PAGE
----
Productivity, Theories of
Productivity, Theories of
bourgeois theories that examine the interaction between the production of value and its distribution among the agents of capitalist commodity production, or the factors of production.
Unlike Marxist political economy, which regards productivity as the capacity of concrete labor to produce use-value, bourgeois political economy considers the productivity of the factors of production to be the source of value. The first theory of productivity was the theory of the factors of production, which grew out of the remains of classical economics in the first half of the 19th century. The principal authors of the theory of the factors of production, J. B. Say and F. Bastiat of France, ascribed the capacity to produce value to the three factors of production—labor, land (as a means of production), and capital. Accordingly, the income from each factor (wages, land rent, and interest) was declared equal to the productive contribution of the factor. Moreover, the income from each factor was said to correspond to the factor’s share in the total value of the product.
The theory of the factors of production was the foundation for the apologetic conclusions that under capitalism, social distribution is just and class interests are in harmony. However, the insubstantial, tautological character of the theory was obvious. The earnings of the various factors of production were explained by their contributions to production, and the size of their contributions were, in turn, explained by their earnings.
The theory of marginal productivity, which was developed in the late 19th century, was intended to resolve the logical contradictions in the theory of the factors of production. The most complete elaboration of the tenets of the theory of marginal productivity is associated with J. B. Clark (USA). Like the theory of the factors of production, the theory of marginal productivity proposes that the value of a product is created by the three basic factors of production (labor, capital, and land). All of the factors participate in the process of production. Therefore, all of them are equally productive and create equal amounts of value.
The share of any factor of production in the creation of the value of a product is determined by its marginal productivity—that is, the amount of marginal product it can create. The concept of “marginal product” is based on the assumption that if technological conditions remain constant, each increase in one of the factors of production, with the others remaining the same, will result in the diminished growth in output. In this instance, the term “marginal product” refers to the growth in output as a result of an increase of one unit in a particular factor of production, with all the other factors remaining constant.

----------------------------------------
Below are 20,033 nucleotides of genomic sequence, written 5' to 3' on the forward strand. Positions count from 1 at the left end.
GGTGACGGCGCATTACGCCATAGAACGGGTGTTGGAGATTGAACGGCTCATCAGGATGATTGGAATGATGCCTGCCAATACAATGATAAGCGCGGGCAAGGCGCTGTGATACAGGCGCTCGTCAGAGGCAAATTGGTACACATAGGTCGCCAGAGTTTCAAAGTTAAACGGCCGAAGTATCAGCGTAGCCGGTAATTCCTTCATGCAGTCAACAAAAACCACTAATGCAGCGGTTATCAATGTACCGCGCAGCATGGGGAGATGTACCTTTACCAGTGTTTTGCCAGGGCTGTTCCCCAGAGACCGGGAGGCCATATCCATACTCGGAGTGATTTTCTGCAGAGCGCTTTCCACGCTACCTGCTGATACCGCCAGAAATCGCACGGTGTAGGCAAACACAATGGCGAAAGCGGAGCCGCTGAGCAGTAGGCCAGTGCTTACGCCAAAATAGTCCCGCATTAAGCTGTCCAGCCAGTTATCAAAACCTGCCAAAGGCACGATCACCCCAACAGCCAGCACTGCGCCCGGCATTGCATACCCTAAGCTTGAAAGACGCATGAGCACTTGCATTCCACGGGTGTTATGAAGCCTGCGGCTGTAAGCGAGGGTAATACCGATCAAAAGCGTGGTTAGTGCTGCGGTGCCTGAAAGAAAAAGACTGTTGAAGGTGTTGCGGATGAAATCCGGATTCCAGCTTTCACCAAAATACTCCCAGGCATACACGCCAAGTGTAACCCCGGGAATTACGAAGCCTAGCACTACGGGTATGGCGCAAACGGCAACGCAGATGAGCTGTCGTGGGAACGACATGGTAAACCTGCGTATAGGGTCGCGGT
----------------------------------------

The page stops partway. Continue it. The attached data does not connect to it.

According to the theory of marginal productivity, the marginal product is precisely the level that determines the “just” or “natural” level of income payable to each of the factors. A number of conditions are necessary if wages, profits, and rents are to represent the prices of the factors of production corresponding to the factors’ marginal productivity. There must be no restraints on free competition, the relative “prices” of the factors of production must change in conformity with changes in the productivity of the factors, and there must be no government intervention or monopolistic reallocation of income. In the theory of marginal productivity, the processes of production and distribution have a single basis—the marginal product of the factors of production. The value of output is defined as the sum of the inputs from each factor of production at its marginal productivity, and these sums functionally define each factor’s share in the distribution of the social product. The theory of marginal productivity was also expressed in specific mathematical terms in the productivity function: y = f(K, L, N).
Far-reaching conclusions were drawn from the theory of marginal productivity. The first of these conclusions asserted that a system of “perfect competition” in the factors-of-production market ensures the minimum outlay per unit of output, or, in other words, the most efficient utilization of productive resources. The second conclusion, which deals with the distribution of created value, claimed that the income earned by each factor is proportional to the quantity and value of its marginal product.
Thus, the naively apologetic theory of the factors of production gave way to a more sophisticated picture of the interaction of the factors of production, based on a system of mathematical analysis. Nonetheless, despite these refinements, the ideological content of the theory of marginal productivity did not change. It examined not real classes (capitalists and workers) but the operation of the nonsocial factors of production. The impersonal relations of “factors” are substituted for class relations, concealing the fact that the income from the various factors (for example, profits, dividends, interest on capital, and land rent) becomes the property of the capitalist and the landowner and that this happens not as a result of the abstract interaction of the factors of production but as a consequence of the laws of property, which govern production relations under capitalism. Marxist literature also includes critiques of certain contemporary varieties of theories of productivity, such as the theory of the firm and the theory of the production function.
REFERENCESBliumin, I. G. Kritika burzhuaznoi politicheskoi ekonomii, vol. 1. Moscow, 1962.
Nikitin, S. M. Teorii stoimosti i ikh evoliutsii. Moscow, 1970.
IU. B. KOCHEVRIN